RCMP and B.C. Wildfire Service investigators focus on parking lot and park area in probe of Lytton blaze

Forensic evidence has also been collected near Boston Bar, which is 43 kilometres to the south by road

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      Nearly two weeks after a fire demolished most of the town of Lytton, investigators still haven't pinpointed the cause.

      In an update today (July 12), the B.C. RCMP stated that several witnesses have been interviewed.

      In addition, there's been a "fulsome search of two areas of interest related to the possible origin of the fire": a one-kilometre radius area near Lytton and a two-kilometre radius area near Boston Bar.

      "Physical and digital forensic evidence has been collected with the assistance of the BC Wildfire Service and the RCMP Forensic Search and Evidence Recovery Team," the statement revealed.

      The area near Lytton is a parking lot and park area on the south end of town at the end of River Drive.

      "This area provides access to a foot and rail bridge that crosses the Fraser River," the statement pointed out. "The investigation is looking at all movements and actions of any individuals, vehicle traffic and a southbound freight train that were all in the area around 4:30 p.m."

      The fire started in the late afternoon on June 30. Witnesses have told the media that they saw it race up a hill from the rail tracks.

      The B.C. Wildfire Service has experts who conduct investigations into the cause of wildfires, following "internationally recognized scientific standards", according to Kurtis Isfield, the BCWS deputy director of provincial operations.

      "As specialists, they have been trained to examine fire behaviour; fire ignition sources; fire ignition factors; burn patterns and other physical evidence," Isfield said in the RCMP statement. "An assessment of these factors helps determine where a wildfire started and identify the probable cause of that fire. During this investigation we appreciate the patience demonstrated by those impacted, it is critical that this process is afforded due diligence."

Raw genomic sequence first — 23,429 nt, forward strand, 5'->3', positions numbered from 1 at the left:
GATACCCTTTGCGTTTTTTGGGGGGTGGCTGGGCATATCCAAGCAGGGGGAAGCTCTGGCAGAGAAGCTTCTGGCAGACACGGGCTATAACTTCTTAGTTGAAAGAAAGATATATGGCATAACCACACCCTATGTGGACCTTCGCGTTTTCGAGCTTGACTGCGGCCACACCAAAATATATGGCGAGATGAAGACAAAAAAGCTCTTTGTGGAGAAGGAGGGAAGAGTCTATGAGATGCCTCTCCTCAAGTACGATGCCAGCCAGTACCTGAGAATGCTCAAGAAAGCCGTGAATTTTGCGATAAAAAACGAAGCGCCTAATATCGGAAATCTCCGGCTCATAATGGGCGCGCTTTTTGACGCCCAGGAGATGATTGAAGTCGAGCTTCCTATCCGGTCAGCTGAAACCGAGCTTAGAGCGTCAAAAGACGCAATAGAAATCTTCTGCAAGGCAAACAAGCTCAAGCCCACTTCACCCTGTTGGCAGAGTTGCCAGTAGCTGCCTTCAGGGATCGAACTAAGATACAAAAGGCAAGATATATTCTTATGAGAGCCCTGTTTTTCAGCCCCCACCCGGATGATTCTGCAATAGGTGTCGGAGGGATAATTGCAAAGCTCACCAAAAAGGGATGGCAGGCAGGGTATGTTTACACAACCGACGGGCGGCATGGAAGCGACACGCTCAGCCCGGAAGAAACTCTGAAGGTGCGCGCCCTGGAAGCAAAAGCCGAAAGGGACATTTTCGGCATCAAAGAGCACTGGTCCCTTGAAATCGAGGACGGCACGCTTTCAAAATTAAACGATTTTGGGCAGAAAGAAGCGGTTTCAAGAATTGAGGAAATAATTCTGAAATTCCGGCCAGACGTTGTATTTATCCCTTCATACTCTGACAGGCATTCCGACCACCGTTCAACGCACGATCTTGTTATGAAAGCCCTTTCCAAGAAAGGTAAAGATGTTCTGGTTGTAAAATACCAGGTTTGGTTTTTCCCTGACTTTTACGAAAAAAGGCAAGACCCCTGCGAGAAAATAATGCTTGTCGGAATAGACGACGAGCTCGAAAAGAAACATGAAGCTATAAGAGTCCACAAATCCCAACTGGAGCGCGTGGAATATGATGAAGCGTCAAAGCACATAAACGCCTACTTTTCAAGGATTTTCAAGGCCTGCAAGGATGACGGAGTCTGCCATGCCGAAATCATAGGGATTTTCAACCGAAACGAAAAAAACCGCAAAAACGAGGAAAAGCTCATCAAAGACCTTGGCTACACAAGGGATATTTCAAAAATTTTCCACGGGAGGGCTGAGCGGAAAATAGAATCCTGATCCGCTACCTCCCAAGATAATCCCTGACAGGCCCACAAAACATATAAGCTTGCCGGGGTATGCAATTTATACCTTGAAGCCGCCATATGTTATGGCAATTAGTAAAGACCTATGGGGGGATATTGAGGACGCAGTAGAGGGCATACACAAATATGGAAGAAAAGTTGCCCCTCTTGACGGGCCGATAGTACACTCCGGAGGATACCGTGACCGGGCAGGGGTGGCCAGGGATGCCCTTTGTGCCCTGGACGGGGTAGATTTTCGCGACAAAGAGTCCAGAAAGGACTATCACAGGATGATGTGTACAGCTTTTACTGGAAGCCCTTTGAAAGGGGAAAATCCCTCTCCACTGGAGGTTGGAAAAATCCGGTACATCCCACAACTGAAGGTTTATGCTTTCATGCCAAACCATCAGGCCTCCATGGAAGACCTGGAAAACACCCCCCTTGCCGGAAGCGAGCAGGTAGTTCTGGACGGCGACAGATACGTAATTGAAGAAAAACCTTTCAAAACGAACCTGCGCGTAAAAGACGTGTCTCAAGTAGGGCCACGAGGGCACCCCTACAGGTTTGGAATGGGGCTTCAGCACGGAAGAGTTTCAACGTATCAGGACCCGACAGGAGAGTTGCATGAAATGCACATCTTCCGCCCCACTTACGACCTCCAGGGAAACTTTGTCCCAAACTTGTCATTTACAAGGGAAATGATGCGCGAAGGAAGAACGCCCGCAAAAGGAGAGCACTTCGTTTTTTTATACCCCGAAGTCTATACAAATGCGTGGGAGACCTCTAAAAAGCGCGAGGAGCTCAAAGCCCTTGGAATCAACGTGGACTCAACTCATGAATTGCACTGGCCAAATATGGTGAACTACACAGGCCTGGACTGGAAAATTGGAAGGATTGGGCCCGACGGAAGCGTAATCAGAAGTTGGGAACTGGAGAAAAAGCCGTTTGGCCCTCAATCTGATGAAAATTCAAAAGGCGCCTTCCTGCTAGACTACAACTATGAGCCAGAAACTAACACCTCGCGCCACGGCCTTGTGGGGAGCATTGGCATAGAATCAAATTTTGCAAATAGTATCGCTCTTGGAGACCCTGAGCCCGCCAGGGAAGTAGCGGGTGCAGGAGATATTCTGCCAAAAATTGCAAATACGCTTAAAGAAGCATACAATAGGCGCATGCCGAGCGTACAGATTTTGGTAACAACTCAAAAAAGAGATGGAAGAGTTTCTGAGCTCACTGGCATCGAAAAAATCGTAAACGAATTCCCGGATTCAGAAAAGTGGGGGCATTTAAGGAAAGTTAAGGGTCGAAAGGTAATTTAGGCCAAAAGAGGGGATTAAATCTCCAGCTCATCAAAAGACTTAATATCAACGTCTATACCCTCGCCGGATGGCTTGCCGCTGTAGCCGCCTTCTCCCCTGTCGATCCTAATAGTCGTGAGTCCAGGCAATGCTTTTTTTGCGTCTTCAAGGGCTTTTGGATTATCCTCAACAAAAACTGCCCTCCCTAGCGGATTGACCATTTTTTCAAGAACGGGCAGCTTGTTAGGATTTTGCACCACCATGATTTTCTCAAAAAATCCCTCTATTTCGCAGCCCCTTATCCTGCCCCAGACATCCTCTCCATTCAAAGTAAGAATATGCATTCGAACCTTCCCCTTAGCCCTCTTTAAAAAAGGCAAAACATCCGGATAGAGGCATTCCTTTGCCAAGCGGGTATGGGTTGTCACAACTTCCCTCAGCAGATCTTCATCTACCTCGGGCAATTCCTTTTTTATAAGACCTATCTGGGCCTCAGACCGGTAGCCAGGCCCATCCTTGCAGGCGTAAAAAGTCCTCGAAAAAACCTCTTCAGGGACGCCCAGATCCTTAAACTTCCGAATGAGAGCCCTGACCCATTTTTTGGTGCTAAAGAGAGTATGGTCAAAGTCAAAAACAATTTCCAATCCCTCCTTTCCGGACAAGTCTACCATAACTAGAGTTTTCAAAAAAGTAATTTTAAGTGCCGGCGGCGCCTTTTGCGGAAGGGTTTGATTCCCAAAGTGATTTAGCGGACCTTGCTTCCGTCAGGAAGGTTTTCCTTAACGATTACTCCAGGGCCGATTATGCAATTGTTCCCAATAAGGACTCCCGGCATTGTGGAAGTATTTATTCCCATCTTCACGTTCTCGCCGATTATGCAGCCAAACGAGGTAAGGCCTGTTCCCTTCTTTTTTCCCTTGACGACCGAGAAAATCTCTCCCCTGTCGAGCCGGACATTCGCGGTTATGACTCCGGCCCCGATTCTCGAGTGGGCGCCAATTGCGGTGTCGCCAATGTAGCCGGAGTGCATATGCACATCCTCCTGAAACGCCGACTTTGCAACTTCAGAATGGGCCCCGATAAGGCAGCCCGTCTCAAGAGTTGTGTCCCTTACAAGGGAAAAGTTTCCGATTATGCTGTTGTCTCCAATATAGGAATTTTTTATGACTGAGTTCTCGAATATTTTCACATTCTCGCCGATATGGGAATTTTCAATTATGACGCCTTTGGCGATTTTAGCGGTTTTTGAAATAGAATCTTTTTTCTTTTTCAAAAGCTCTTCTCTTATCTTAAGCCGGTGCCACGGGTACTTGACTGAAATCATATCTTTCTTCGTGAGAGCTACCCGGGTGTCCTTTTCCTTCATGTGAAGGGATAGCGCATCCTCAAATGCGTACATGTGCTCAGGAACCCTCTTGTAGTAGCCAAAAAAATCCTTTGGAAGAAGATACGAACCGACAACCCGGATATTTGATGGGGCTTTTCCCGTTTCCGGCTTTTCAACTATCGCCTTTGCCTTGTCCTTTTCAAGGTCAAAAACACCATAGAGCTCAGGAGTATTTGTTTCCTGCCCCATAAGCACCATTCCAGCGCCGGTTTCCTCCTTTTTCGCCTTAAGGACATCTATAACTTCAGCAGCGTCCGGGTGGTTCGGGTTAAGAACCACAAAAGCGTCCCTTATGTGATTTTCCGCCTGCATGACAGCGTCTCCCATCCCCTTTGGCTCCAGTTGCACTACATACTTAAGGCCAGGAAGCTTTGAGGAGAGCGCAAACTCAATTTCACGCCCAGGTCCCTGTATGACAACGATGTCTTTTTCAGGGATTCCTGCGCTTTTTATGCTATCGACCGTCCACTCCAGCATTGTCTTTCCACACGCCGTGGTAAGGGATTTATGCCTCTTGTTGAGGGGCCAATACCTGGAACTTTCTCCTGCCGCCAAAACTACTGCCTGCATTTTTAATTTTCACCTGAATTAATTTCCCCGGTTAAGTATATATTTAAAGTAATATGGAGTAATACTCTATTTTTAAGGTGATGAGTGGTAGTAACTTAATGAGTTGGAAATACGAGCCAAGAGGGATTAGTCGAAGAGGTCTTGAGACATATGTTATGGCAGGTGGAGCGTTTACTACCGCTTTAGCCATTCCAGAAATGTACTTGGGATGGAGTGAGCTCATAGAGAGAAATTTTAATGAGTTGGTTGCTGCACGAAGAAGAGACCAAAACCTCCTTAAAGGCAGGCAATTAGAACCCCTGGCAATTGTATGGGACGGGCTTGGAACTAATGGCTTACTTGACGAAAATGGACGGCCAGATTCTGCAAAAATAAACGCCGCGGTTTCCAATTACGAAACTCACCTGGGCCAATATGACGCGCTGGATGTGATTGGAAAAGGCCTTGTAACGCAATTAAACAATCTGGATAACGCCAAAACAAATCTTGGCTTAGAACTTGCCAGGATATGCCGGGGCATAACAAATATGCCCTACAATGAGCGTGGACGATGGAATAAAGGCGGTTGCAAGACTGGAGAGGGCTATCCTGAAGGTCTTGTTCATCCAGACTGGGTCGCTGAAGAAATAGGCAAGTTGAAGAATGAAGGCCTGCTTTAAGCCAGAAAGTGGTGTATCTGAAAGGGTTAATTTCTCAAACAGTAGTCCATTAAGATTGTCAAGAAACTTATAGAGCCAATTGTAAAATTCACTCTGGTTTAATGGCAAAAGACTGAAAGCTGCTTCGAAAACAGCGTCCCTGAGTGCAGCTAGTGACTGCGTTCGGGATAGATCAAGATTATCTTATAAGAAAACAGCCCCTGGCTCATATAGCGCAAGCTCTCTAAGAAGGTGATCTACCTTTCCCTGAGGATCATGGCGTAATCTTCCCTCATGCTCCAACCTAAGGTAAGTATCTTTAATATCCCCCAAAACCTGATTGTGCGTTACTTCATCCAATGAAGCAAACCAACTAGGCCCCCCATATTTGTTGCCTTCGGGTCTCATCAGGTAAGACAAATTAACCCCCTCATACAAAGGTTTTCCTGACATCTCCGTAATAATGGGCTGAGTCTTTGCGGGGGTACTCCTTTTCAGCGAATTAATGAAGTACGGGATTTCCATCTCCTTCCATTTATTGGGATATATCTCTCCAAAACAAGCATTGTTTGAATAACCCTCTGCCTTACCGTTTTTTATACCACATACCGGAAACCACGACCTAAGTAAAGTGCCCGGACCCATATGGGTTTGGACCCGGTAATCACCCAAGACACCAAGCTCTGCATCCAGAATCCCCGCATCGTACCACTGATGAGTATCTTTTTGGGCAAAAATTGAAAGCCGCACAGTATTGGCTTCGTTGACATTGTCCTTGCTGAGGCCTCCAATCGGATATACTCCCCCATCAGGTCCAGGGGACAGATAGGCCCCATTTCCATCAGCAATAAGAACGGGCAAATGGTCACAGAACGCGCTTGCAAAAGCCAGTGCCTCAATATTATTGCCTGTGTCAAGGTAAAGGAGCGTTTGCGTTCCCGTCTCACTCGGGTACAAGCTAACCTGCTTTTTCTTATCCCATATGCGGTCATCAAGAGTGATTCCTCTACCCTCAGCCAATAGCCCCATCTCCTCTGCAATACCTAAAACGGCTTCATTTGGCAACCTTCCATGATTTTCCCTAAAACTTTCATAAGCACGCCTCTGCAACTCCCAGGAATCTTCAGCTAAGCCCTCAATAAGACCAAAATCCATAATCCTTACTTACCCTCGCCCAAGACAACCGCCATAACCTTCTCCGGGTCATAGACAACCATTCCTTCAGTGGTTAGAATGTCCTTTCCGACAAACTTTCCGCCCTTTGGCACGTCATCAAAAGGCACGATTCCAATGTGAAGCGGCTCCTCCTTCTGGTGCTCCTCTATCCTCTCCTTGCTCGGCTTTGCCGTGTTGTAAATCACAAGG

Meanwhile, the Transportation Safety Board of Canada is conducting a separate investigation into the potential involvement of a freight train.

      The B.C. RCMP also disclosed that it has followed up on 15 reports of possible missing persons over the past 11 days in connection with the Lytton fire. In all cases, the people were located and are safe.

      Governments match donations

      On July 11, the B.C. government said that it will match all donations up to $20 million to the Canadian Red Cross to help those affected by B.C. wildfires.

      These donations will be matched retroactively to July 3 when the Red Cross launched its British Columbia Fires Appeal campaign.

      The federal government is also matching donations on a dollar-for-dollar basis, which means that every $1 contributed results in a $3 contribution.

      “This past year, the COVID-19 pandemic has shown us what we can do when we work together, and this is another chance for us to do that,” B.C. Public Safety Minister and Solicitor General Mike Farnworth said in a July 11 news release. “The province continues to support evacuees through Emergency Support Services. By matching Red Cross contributions, donations will go even further to aid community recovery and the Red Cross’s critical work on the ground.”

      Donations can be made in the following ways:

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